There are many opinions on how to deal with toxic co-workers. Here’s a universal truth: Like toxic waste, toxic waste must be handled with care. And prolonged contact between the two is not healthy. Worst of all, working with a toxic coworker can have a negative impact on your job performance and, if allowed to continue her behavior, can even ruin her career. These toxic colleagues blame other people and do not take responsibility for their actions. This behavior can occur even in depressed situations.
In each group, it seems that at least one person raises morale, slows productivity, and expresses anger at other team members because of their bad tendencies, their refusal to follow the rules, or even their simple annoying behavior. And you know that you cannot encourage this situation.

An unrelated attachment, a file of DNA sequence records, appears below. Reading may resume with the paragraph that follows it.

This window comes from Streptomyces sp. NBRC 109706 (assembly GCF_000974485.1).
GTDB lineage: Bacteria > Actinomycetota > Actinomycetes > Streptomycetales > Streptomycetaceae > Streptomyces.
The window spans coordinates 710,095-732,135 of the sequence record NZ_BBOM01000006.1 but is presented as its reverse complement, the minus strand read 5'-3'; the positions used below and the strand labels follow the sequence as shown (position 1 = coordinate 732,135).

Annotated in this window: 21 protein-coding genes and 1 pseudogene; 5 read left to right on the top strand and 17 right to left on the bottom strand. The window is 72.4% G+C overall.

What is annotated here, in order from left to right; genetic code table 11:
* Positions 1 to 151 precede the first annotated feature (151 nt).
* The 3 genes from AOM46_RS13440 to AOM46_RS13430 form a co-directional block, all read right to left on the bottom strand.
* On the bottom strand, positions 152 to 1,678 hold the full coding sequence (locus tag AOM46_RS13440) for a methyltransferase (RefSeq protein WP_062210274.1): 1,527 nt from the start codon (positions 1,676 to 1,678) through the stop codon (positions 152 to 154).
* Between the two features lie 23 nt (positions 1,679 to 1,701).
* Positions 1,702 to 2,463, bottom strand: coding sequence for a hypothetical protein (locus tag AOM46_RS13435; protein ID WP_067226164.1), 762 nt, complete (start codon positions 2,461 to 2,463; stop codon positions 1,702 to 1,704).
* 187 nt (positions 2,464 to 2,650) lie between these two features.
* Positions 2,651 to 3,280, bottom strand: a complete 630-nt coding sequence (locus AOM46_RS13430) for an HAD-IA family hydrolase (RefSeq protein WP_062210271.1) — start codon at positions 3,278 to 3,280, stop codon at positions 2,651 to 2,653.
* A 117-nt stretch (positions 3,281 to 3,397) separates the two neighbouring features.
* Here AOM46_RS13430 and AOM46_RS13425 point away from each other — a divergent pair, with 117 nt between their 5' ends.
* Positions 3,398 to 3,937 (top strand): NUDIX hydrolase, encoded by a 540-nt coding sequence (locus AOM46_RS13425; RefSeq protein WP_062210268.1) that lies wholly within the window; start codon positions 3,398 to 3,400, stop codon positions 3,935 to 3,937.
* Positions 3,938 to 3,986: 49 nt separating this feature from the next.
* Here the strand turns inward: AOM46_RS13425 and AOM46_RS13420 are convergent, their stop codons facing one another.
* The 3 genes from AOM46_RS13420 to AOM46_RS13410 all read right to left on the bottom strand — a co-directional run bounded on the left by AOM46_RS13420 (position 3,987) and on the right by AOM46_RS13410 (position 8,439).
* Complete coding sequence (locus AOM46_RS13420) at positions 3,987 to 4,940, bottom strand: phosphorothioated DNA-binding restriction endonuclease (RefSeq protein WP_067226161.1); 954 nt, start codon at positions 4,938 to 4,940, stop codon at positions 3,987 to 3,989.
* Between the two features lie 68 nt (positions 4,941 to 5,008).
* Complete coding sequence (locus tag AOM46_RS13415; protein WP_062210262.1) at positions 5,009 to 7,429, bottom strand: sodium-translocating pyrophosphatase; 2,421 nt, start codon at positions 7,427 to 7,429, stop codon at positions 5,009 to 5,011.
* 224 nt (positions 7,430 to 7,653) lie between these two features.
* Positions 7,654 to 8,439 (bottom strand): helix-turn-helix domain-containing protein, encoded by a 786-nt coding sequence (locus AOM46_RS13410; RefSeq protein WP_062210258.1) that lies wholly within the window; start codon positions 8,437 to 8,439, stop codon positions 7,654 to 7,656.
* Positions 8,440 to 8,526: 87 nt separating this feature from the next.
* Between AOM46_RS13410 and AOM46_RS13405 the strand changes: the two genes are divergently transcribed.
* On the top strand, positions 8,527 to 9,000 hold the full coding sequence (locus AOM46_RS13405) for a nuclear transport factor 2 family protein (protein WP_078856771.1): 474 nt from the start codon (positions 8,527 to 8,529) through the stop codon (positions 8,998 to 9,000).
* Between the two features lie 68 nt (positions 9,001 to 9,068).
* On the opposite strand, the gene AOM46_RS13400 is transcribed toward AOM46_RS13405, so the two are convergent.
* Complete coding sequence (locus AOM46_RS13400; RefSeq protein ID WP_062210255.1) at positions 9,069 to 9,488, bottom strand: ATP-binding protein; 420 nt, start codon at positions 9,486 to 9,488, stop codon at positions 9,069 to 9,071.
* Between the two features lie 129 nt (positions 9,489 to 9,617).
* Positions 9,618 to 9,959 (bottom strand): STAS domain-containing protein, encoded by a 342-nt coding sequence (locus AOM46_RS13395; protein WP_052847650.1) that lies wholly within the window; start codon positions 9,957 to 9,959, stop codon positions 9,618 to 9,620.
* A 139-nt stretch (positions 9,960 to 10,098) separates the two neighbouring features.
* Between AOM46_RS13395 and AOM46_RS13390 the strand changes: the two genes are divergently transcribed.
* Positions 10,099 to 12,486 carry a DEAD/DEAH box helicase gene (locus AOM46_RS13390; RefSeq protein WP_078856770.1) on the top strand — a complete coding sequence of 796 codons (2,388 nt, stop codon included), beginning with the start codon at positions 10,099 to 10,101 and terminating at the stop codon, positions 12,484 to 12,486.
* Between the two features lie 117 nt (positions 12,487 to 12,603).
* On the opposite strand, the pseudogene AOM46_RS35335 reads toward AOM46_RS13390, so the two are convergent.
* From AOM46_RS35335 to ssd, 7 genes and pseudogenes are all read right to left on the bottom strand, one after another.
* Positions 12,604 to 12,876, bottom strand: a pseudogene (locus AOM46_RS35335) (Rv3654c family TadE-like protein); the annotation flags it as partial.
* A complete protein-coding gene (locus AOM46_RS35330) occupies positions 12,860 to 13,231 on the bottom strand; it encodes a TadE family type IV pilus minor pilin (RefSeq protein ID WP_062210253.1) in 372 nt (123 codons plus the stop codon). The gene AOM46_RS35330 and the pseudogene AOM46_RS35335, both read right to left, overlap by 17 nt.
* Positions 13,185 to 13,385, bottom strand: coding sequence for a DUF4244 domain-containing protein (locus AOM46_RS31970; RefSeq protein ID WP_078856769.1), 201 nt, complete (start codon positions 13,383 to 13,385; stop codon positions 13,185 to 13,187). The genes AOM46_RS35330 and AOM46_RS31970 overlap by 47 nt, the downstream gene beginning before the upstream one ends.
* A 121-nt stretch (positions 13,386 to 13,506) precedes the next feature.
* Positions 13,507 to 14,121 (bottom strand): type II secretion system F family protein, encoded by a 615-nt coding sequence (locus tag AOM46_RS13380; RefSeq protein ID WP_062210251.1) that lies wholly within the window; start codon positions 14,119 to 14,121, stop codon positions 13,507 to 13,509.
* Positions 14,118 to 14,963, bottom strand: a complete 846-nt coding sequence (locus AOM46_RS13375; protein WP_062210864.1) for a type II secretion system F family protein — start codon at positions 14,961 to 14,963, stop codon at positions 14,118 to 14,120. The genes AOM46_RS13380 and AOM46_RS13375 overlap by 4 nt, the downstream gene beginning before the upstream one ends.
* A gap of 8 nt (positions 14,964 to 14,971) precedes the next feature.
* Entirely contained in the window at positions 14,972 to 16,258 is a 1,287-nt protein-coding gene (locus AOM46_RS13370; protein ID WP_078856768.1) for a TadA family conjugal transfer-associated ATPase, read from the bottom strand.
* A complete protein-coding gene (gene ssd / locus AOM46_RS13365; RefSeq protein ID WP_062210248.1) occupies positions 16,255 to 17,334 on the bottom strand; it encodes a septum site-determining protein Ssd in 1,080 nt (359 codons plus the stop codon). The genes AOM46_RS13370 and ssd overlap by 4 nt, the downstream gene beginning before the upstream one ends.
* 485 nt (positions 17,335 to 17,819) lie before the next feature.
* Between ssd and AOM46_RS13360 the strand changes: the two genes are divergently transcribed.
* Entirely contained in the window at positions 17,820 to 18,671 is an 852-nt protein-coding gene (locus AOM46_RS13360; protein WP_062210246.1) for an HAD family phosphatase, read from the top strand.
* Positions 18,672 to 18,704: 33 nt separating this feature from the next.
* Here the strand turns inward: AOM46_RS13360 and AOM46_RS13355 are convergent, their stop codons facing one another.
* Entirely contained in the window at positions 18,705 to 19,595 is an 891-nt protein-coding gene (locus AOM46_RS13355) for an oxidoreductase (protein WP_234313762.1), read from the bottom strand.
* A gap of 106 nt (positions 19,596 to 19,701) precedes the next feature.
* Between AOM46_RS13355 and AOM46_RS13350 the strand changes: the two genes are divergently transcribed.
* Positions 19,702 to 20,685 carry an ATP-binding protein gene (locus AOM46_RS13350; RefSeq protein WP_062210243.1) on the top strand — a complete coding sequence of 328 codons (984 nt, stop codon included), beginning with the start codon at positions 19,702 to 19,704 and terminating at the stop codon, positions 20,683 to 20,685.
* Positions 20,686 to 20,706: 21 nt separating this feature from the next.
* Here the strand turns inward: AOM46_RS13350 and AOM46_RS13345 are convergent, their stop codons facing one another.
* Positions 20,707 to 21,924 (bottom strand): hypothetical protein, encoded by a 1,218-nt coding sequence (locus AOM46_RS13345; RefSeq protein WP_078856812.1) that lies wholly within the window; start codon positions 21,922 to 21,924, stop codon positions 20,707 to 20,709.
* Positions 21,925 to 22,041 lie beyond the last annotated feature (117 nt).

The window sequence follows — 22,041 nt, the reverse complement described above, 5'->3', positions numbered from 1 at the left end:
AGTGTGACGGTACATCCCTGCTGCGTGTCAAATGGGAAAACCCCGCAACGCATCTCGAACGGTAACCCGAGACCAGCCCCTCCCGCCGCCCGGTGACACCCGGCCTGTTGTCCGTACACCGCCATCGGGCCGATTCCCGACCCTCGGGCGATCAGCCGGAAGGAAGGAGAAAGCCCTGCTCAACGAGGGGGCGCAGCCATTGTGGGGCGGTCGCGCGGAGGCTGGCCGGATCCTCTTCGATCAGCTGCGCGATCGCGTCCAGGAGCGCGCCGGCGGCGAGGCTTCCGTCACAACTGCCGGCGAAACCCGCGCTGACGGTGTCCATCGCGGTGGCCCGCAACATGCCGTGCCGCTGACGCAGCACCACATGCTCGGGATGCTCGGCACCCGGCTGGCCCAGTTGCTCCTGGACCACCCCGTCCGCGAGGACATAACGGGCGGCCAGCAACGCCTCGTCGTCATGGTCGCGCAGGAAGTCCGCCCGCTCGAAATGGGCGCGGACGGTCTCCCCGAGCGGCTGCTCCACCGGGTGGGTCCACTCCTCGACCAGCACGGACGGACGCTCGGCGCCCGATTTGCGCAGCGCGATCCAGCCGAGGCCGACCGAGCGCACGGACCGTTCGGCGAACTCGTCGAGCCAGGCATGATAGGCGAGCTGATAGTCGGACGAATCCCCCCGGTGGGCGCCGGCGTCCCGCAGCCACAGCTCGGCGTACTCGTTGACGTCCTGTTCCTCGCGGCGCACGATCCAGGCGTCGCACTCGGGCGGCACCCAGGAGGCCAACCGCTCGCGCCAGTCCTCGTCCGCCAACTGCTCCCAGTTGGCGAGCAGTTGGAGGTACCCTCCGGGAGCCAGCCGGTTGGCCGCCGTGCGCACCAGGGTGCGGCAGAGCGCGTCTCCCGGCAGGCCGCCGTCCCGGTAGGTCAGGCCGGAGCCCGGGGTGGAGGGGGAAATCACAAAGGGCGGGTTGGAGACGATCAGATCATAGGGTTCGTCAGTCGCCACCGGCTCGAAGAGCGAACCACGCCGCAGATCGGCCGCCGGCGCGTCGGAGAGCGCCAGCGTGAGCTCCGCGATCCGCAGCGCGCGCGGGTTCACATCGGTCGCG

To give you some practical advice on what to do, we asked HR professionals to share their stories about workers and what they learned from dealing with people with problems over the years. This is what your friends have to say.
I heard in the office about a particular employee’s habit of avoiding work. Although her co-workers carried a heavy workload, she spent a lot of time on personal tasks at work. She found a smart way to challenge her responsibilities and address those around her. For example, if she calls a customer, she asks him to call her back when she realizes that others need to follow up, rather than answering her right away.
After taking the time to get to know her better, I realized that she is very pathetic in her current role. I helped her set career goals and develop plans to achieve them. When she moved to a different position, her behavior with others improved. This employee eventually became the go-to person in her department.
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